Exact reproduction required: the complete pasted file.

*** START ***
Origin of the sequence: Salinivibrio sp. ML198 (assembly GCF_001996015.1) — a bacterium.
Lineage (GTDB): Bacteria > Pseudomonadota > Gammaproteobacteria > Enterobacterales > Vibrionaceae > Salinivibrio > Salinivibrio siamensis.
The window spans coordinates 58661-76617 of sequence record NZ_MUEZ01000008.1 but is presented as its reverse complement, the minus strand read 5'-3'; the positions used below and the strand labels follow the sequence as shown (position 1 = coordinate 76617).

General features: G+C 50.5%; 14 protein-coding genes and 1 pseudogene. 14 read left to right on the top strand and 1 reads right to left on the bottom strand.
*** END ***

Origin of the sequence: Salinivibrio sp. ML198 (assembly GCF_001996015.1) — a bacterium.
Lineage (GTDB): Bacteria > Pseudomonadota > Gammaproteobacteria > Enterobacterales > Vibrionaceae > Salinivibrio > Salinivibrio siamensis.
The window spans coordinates 58661-76617 of sequence record NZ_MUEZ01000008.1 but is presented as its reverse complement, the minus strand read 5'-3'; the positions used below and the strand labels follow the sequence as shown (position 1 = coordinate 76617).

General features: G+C 50.5%; 14 protein-coding genes and 1 pseudogene. 14 read left to right on the top strand and 1 reads right to left on the bottom strand.